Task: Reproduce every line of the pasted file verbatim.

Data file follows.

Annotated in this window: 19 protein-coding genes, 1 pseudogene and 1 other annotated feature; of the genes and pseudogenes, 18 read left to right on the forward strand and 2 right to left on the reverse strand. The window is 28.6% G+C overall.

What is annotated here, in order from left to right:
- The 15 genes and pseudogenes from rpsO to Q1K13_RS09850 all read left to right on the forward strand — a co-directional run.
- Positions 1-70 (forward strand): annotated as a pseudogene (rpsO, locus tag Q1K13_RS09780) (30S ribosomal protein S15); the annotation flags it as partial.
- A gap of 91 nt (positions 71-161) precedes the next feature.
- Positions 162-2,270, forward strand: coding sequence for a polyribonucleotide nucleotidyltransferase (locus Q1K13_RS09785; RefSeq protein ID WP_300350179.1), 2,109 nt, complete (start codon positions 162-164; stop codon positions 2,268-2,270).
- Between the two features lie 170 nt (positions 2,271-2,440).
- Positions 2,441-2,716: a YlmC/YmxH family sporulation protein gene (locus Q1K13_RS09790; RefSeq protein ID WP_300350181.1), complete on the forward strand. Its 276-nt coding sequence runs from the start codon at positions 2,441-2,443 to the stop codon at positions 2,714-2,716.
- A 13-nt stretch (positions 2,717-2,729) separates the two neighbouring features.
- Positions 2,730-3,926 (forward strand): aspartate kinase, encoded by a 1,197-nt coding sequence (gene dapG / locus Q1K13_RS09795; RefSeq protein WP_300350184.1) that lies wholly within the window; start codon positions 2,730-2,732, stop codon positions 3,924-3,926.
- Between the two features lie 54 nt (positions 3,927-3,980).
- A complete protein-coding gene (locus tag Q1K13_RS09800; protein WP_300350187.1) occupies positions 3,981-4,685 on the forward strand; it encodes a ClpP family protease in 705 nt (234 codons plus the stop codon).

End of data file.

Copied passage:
Annotated in this window: 19 protein-coding genes, 1 pseudogene and 1 other annotated feature; of the genes and pseudogenes, 18 read left to right on the forward strand and 2 right to left on the reverse strand. The window is 28.6% G+C overall.

What is annotated here, in order from left to right:
- The 15 genes and pseudogenes from rpsO to Q1K13_RS09850 all read left to right on the forward strand — a co-directional run.
- Positions 1-70 (forward strand): annotated as a pseudogene (rpsO, locus tag Q1K13_RS09780) (30S ribosomal protein S15); the annotation flags it as partial.
- A gap of 91 nt (positions 71-161) precedes the next feature.
- Positions 162-2,270, forward strand: coding sequence for a polyribonucleotide nucleotidyltransferase (locus Q1K13_RS09785; RefSeq protein ID WP_300350179.1), 2,109 nt, complete (start codon positions 162-164; stop codon positions 2,268-2,270).
- Between the two features lie 170 nt (positions 2,271-2,440).
- Positions 2,441-2,716: a YlmC/YmxH family sporulation protein gene (locus Q1K13_RS09790; RefSeq protein ID WP_300350181.1), complete on the forward strand. Its 276-nt coding sequence runs from the start codon at positions 2,441-2,443 to the stop codon at positions 2,714-2,716.
- A 13-nt stretch (positions 2,717-2,729) separates the two neighbouring features.
- Positions 2,730-3,926 (forward strand): aspartate kinase, encoded by a 1,197-nt coding sequence (gene dapG / locus Q1K13_RS09795; RefSeq protein WP_300350184.1) that lies wholly within the window; start codon positions 2,730-2,732, stop codon positions 3,924-3,926.
- Between the two features lie 54 nt (positions 3,927-3,980).
- A complete protein-coding gene (locus tag Q1K13_RS09800; protein WP_300350187.1) occupies positions 3,981-4,685 on the forward strand; it encodes a ClpP family protease in 705 nt (234 codons plus the stop codon).